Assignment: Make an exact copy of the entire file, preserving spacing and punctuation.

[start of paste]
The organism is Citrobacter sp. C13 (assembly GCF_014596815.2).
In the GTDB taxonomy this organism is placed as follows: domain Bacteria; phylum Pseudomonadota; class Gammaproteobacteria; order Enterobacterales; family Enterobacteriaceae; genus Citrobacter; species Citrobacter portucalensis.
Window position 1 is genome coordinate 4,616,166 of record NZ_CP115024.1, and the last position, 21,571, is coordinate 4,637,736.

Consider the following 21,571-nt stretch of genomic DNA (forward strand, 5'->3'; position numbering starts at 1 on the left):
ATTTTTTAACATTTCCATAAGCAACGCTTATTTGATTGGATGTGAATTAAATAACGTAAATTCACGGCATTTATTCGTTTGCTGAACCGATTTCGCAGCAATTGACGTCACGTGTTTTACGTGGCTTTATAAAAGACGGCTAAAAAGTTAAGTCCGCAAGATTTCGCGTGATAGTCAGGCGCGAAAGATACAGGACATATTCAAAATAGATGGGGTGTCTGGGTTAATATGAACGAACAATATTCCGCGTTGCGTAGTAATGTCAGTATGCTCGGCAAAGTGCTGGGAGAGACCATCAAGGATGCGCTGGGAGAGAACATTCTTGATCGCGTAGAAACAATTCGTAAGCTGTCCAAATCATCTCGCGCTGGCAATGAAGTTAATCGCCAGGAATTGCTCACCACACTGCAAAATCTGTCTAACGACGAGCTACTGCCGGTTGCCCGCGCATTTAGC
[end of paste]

The organism is Citrobacter sp. C13 (assembly GCF_014596815.2).
In the GTDB taxonomy this organism is placed as follows: domain Bacteria; phylum Pseudomonadota; class Gammaproteobacteria; order Enterobacterales; family Enterobacteriaceae; genus Citrobacter; species Citrobacter portucalensis.
Window position 1 is genome coordinate 4,616,166 of record NZ_CP115024.1, and the last position, 21,571, is coordinate 4,637,736.

Consider the following 21,571-nt stretch of genomic DNA (forward strand, 5'->3'; position numbering starts at 1 on the left):
ATTTTTTAACATTTCCATAAGCAACGCTTATTTGATTGGATGTGAATTAAATAACGTAAATTCACGGCATTTATTCGTTTGCTGAACCGATTTCGCAGCAATTGACGTCACGTGTTTTACGTGGCTTTATAAAAGACGGCTAAAAAGTTAAGTCCGCAAGATTTCGCGTGATAGTCAGGCGCGAAAGATACAGGACATATTCAAAATAGATGGGGTGTCTGGGTTAATATGAACGAACAATATTCCGCGTTGCGTAGTAATGTCAGTATGCTCGGCAAAGTGCTGGGAGAGACCATCAAGGATGCGCTGGGAGAGAACATTCTTGATCGCGTAGAAACAATTCGTAAGCTGTCCAAATCATCTCGCGCTGGCAATGAAGTTAATCGCCAGGAATTGCTCACCACACTGCAAAATCTGTCTAACGACGAGCTACTGCCGGTTGCCCGCGCATTTAGC